The Thompson Lab is in the process of evaluating putative thyroid hormone disrupting compounds identified by the Tox21 and ToxCast federal programs. One putative disruptor is equilin, a naturally occurring estrogen used in the menopause drug Premarin. Robert is the primary researcher for this project, assessing the effects of equilin on thyroid hormone sensitive changes in the developing brains of tadpoles. Robert is leading every stage of the experiment, including design, treatment, euthanasia, staining, imaging, RNA extraction and analysis, and final quantification and figure preparation. Robert will be presenting date previously collected at the annual Society of Toxicology meeting in March. His plan for spring semester is to analyze the effects of equilin on expression of thyroid hormone and estrogen sensitive genes in the developing tadpole brain. The GCC fellowship will provide Robert with the resources he needs to complete the remaining experiments. When those data are in place, he will be writing the paper for this project and will be lead author – a huge accomplishment for any undergraduate!

Project Title: Quantifying Nucleic Acid Association with Nanoparticles

Ethan is been working in the Vikesland Lab on a project to examine whether micro- and nano-plastics can serve as vehicles for the dissemination of antibiotic resistance genes. This project brings together two generally unrelated topics that the Vikesland research group investigates: nanomaterial fate in environmental systems and the dissemination of antimicrobial resistance. Nanoplastic wastes potentially originate from consumer products such as personal cleaning and cosmetic products as well as weathering of larger plastics. These nanoscale plastic particles can potentially interact with their surrounding environment when they are discharged to wastewater treatment facilities and ultimately to water bodies. In wastewater treatment, there is potential for the creation of recombinant genetic material that propagates antimicrobial resistance (AMR). The results from this project will provide a greater understanding of the adsorption behavior of DNA onto these nanoparticles in the environment.

 

Project Title: Assessing the Historical Burden of Mange in Wildlife

  • Rosalie Gude, Freshman majoring in Animal Science
  • Joy Flowers, Sophomore majoring Wildlife Conservation
  • Caitlin Storment, Junior majoring in Wildlife Conservation
  • GCC Faculty mentor: Luis Escobar

Mange is a devastating disease caused by Sarcoptes scabei in wildlife that results in severe itching, scabbing, and hair loss. This can ultimately lead to death due to lack of warmth in the winter or due to secondary infections, which may contribute to population decline and cascade effects in the food web. The Escobar laboratory has noticed an increase of mange in various mammal species and geographic regions. The first part of this undergraduate research will focus on assessing mange lesions of museum specimens of wild carnivores from the Atlantic-belt region of the US; the second part will involve surveying bear hunters to pinpoint a timeline of when mange started to become perceived. The results will help to determine whether mange is actually increasing in local wild carnivore populations or if researchers are just more aware of the problem and thus noticing more cases. By visiting museums and taking surveys of hunters, the students will be able to look into the past to determine if mange was detectable in the study region decades ago. This study will quantitatively support the idea that mange is an emergent wildlife disease of concern.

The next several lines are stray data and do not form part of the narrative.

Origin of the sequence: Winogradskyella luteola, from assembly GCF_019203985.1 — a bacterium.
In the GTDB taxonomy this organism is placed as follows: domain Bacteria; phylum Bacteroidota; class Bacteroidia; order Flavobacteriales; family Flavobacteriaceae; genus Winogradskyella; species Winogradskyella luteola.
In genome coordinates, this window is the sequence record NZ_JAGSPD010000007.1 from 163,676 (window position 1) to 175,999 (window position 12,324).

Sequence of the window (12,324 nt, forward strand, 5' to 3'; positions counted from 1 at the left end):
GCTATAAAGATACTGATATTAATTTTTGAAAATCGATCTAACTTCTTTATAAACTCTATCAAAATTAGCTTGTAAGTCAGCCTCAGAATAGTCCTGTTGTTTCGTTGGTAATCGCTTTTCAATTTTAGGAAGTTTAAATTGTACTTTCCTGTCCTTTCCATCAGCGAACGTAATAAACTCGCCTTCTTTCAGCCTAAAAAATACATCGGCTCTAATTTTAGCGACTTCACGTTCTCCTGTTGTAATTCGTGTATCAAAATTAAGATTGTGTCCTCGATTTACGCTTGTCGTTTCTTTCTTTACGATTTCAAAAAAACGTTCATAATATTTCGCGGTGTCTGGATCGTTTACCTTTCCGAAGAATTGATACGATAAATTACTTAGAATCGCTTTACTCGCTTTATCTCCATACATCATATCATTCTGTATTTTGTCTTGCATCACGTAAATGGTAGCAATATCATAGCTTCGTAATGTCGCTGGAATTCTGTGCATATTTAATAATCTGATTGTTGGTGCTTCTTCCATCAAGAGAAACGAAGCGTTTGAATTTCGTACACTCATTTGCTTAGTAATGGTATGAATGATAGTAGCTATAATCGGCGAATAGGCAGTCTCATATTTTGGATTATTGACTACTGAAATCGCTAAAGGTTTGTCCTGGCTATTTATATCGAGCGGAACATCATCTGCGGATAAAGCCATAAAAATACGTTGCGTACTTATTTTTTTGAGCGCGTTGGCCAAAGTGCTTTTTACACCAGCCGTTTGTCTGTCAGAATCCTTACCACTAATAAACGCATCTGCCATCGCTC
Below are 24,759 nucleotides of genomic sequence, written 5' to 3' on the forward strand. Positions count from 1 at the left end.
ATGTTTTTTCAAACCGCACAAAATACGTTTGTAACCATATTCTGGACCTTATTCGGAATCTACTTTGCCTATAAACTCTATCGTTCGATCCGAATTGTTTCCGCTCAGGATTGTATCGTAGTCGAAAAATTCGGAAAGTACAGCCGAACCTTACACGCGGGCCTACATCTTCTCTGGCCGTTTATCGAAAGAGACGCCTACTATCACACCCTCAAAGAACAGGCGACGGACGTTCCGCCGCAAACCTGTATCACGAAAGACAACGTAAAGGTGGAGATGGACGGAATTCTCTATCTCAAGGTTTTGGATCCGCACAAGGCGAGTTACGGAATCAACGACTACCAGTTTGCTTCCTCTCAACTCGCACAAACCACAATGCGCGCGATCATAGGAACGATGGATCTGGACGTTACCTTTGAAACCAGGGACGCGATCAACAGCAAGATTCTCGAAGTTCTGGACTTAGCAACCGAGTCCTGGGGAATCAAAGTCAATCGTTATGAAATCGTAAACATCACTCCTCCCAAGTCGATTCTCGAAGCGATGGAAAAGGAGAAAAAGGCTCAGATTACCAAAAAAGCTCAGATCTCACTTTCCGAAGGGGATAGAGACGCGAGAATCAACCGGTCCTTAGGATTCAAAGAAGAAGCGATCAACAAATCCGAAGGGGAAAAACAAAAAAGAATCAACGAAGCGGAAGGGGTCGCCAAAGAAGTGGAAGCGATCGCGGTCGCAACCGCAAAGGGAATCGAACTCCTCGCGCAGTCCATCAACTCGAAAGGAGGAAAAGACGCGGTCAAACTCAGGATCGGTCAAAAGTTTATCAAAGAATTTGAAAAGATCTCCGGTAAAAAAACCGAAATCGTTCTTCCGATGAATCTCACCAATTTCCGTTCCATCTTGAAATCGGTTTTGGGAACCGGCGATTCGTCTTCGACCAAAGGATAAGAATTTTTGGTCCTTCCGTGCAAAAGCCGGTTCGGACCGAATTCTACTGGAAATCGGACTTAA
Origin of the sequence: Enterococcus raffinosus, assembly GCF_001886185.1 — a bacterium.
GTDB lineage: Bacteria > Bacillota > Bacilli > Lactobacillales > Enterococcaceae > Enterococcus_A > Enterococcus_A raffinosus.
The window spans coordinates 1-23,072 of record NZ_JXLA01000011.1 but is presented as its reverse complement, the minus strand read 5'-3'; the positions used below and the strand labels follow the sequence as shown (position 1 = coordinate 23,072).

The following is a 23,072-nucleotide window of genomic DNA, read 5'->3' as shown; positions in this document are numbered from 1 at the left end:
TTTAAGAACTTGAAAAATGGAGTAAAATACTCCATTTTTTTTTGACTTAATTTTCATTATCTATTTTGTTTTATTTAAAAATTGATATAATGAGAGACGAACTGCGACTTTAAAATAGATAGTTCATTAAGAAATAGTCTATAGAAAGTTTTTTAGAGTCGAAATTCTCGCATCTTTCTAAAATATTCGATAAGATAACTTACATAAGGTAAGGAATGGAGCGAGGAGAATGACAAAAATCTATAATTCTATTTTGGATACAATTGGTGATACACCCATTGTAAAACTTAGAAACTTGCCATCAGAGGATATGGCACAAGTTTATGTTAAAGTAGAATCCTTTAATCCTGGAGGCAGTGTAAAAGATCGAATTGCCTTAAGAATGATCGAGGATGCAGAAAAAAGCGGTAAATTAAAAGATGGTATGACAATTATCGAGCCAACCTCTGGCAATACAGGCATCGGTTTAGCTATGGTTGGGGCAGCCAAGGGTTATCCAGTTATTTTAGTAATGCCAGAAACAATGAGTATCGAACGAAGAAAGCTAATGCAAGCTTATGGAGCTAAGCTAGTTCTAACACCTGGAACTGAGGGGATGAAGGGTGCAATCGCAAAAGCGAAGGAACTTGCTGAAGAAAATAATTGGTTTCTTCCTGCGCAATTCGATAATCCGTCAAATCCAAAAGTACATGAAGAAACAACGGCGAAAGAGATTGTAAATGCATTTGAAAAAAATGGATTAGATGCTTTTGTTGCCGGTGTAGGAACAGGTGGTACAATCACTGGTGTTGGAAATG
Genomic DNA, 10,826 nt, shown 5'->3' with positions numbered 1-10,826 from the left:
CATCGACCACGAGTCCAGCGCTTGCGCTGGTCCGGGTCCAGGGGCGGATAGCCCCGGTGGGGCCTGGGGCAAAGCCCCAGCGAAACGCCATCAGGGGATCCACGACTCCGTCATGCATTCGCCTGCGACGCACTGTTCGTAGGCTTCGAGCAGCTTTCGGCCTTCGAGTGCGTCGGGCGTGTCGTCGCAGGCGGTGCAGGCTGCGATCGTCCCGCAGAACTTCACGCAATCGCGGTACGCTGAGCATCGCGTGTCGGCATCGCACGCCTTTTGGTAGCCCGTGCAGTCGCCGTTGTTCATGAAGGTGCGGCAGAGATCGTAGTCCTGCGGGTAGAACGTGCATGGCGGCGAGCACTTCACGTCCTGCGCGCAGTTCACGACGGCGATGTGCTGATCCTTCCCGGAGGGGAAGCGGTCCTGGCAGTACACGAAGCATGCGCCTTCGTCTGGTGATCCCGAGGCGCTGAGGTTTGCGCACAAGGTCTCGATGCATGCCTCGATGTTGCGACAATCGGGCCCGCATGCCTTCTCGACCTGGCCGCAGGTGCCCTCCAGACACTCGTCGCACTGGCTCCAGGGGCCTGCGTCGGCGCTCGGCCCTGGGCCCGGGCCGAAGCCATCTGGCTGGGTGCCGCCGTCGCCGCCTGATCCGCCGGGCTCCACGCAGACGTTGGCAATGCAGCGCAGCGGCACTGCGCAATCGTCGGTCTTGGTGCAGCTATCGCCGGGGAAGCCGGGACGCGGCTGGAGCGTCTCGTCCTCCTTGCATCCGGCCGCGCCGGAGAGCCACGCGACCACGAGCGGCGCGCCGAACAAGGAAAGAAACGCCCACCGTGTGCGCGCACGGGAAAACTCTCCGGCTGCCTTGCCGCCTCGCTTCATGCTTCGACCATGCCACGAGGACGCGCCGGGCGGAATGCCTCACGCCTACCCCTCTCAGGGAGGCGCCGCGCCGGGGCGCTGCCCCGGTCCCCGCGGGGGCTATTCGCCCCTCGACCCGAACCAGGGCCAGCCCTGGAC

Project Title: Effects of the environmental temperature on Aedes albopictus mosquitoes’ activity and feeding

  • Cameron Hart, Sophomore majoring in Biochemistry
  • GCC Faculty mentor: Chloé Lahondère

For this project, Cameron will focus on Ae. albopictus, the Asian tiger mosquito that is invasive in the Southern US, including Virginia and is expected to move North in the context of global warming. This species is present in Blacksburg and greatly affects its citizens each year because of its aggressive biting behavior. As this species can vector several diseases including Zika, it is important to better understand its biology and how this species can adapt to its new environment. The aim of Cameron’s project is thus to get a better understanding of the impact of the environmental temperature on the mosquito activity, including feeding. By comparing the behavior of a well-established lab strain with mosquitoes collected locally around Blacksburg under different thermal conditions, Cameron will be able to evince any possible adaptations (e.g. cold hardiness, thermal stress resistance) that allow this invasive species to rapidly adapt and extend its geographical distribution.

Project Title: Genetic analysis of an isolated Arizona Treefrog population to uncover dispersal and connectivity patterns

  • Jacob Helmann, Junior majoring in Biology
  • GCC Faculty mentor: Meryl Mims

Jacob will work with the Mims Lab to evaluate the consistency of population genetic analyses in which peripheral populations are included or omitted from analyses of genetic structure and connectivity, thus addressing a knowledge gap for the strengths and potential biases of using this tool for species with uncertain distributional limits. The Huachuca Mountains and Canelo Hills of Arizona are home to isolated populations of the Arizona Treefrog, Hyla Wrightorum, a species of conservation concern. These isolated populations are morphologically and genetically unique. In 2017, DNA was collected from individuals in a previously unsampled population, discovered only in 2014, that is geographically isolated from other previously studied populations. Jacob will work to genotype and analyze the new DNA samples to determine similarity and connectivity to other populations. The goal of his research is to provide insights into the dispersal dynamics of this species, directly informing the management of a species of conservation concern in a region undergoing significant influences of global change, including fire, invasive species and hydrologic change.